I throw little tantrums. I do this all day long. I mostly manage to lose it briefly and in private, in a way that cannot be overheard by my children. Where I wash my family’s dishes in our bathroom sink (using a meticulous system involving a series of dedicated dishpans– don’t ask/long story), I stomp my foot in protest as a freshly-washed knife slips and clatters to the tile floor. My face grows hot with frustration at the struck drawer in our kitchen corner, or as I play one too many daily rounds of Tetris (or Jenga) putting leftovers in our mini fridge (Don’t worry- we also have shared fridge space with our housemates who live downstairs). Under my breath, I cuss. A lot. My children do not know this. Or…maybe by now they do.
As a Christian, I long for the redemption of all things. I long for the groaning Creation to be made new, for the shattered to be made whole again, for my aging body to again find a strength it hasn’t known since before having children. But at the moment, I really would like to be able to tug on my silverware drawer and have it open…effortlessly.
In my lifetime, innovations in convenience have skyrocketed. Incidentally, one multi-billionaire (who likely would have prioritized differently had he a stuck drawer or two to keep him busy), spent perfectly good money to rocket himself into space.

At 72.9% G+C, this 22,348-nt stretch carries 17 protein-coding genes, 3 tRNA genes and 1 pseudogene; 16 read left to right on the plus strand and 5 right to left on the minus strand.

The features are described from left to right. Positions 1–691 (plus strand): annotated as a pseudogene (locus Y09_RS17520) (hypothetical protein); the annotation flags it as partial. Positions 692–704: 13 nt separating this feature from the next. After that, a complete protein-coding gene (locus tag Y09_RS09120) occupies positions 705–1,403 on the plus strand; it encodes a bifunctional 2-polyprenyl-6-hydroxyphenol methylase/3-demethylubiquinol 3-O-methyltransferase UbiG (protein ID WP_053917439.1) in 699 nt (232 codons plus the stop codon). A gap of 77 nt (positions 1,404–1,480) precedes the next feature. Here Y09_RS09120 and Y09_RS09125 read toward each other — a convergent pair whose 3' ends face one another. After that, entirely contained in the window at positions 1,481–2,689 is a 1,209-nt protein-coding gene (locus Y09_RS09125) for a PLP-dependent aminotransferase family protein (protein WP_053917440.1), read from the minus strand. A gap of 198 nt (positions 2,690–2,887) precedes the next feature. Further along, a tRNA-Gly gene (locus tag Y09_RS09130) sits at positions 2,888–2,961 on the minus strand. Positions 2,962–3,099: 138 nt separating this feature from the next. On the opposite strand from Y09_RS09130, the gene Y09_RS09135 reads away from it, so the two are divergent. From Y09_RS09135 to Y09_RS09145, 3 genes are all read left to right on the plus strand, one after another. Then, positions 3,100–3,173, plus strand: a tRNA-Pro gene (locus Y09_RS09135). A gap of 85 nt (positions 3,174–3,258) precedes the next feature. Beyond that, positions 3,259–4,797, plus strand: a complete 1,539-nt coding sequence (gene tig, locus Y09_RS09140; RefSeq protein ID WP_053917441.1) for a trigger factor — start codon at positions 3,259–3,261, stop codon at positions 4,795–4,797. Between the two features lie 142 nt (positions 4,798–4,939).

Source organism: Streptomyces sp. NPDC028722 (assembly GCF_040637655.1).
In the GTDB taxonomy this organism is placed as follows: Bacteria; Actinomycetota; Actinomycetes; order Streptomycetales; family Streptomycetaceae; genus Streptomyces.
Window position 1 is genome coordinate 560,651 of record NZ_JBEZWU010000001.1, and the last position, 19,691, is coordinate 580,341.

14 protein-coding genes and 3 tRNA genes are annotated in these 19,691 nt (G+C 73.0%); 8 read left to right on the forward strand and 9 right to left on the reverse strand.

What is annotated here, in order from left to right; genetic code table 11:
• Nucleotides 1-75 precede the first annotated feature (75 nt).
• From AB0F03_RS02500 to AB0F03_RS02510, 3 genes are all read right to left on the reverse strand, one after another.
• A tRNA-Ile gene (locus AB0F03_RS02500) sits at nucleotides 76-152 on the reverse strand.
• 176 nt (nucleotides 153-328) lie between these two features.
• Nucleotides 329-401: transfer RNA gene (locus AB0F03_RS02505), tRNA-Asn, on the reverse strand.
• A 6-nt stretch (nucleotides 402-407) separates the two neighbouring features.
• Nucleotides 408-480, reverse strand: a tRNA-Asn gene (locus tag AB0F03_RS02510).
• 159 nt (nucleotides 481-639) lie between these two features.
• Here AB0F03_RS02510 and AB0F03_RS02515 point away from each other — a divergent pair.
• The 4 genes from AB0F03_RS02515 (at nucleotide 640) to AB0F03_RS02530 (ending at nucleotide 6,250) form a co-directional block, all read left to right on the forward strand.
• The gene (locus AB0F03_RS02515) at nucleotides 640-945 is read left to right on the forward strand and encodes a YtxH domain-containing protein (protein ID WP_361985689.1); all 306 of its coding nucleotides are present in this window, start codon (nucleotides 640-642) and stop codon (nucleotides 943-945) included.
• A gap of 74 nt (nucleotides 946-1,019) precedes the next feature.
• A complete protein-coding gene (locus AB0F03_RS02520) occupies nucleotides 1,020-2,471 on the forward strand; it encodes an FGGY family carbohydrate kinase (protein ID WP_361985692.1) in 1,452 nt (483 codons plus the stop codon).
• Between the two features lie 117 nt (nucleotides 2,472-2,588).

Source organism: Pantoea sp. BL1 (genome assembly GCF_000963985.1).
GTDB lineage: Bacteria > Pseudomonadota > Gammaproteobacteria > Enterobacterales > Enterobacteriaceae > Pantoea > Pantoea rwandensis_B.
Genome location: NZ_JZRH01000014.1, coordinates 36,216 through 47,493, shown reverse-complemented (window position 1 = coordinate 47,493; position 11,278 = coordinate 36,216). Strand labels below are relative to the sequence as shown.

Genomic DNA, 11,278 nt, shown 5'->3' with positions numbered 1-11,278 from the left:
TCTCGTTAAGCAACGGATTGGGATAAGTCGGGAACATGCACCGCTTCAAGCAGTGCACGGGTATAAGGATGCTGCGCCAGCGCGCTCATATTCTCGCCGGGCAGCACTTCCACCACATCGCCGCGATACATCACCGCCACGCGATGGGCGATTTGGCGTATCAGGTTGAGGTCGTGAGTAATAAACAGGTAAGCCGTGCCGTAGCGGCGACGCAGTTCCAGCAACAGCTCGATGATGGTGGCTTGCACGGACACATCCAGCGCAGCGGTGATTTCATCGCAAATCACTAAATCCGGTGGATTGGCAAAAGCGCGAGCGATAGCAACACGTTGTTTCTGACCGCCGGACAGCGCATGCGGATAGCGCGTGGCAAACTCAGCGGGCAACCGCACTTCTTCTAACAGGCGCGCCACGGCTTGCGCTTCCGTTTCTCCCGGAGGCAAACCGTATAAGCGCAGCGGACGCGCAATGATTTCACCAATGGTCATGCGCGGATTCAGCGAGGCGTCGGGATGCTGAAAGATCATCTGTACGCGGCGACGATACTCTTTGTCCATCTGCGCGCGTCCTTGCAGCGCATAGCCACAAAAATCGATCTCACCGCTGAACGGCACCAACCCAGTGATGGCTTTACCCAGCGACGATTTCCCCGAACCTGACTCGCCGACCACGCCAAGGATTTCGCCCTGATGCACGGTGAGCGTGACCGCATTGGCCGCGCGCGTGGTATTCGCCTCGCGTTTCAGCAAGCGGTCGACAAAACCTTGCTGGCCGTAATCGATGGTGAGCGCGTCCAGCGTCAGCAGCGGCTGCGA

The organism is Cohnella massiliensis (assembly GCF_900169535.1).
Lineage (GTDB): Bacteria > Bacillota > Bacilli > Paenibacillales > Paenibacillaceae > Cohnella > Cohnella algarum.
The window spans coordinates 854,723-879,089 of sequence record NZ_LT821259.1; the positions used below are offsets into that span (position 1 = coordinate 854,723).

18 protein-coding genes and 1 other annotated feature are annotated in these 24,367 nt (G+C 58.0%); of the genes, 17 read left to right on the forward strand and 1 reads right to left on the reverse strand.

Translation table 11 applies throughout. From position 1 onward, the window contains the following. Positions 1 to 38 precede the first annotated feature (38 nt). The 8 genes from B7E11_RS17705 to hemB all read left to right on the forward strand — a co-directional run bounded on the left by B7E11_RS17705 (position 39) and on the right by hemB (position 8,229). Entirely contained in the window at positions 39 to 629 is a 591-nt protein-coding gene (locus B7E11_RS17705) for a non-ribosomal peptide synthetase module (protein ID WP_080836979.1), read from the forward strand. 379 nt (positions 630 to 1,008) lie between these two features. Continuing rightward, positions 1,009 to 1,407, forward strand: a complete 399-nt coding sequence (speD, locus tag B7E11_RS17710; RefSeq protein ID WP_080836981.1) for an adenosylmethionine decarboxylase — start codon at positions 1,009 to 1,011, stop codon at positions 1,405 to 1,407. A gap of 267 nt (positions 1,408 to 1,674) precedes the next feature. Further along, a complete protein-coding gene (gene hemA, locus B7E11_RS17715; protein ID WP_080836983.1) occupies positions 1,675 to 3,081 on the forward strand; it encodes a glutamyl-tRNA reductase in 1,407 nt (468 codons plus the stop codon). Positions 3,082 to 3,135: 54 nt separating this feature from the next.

Like many people, my family is looking for a house to own. We have made do in a small space that was not designed to be an apartment, and we use a very makeshift kitchen. When we, after paying down student loans, felt finally ready to buy a house, we ran smack into a sellers’ market. Last Sunday, driving to tour yet another prospective home, all three children arguing and bickering, I thought aloud, “No matter what house we get, all these people are going to be in it.” I was being funny, but it’s also true.
We expect convenience, and have learned that money can buy it for us. We have also been conditioned to believe that convenience can rescue us from those angrier, more stressed-out versions of ourselves– that having our own personal and private versions of everything will keep us from bickering and fighting like children. While these “better” circumstances may help us to better hide our immaturity, they do not actually transform us. The needed work on ourselves still remains. Wherever we go, we bring ourselves with us (even if we could afford to shoot ourselves into outer space).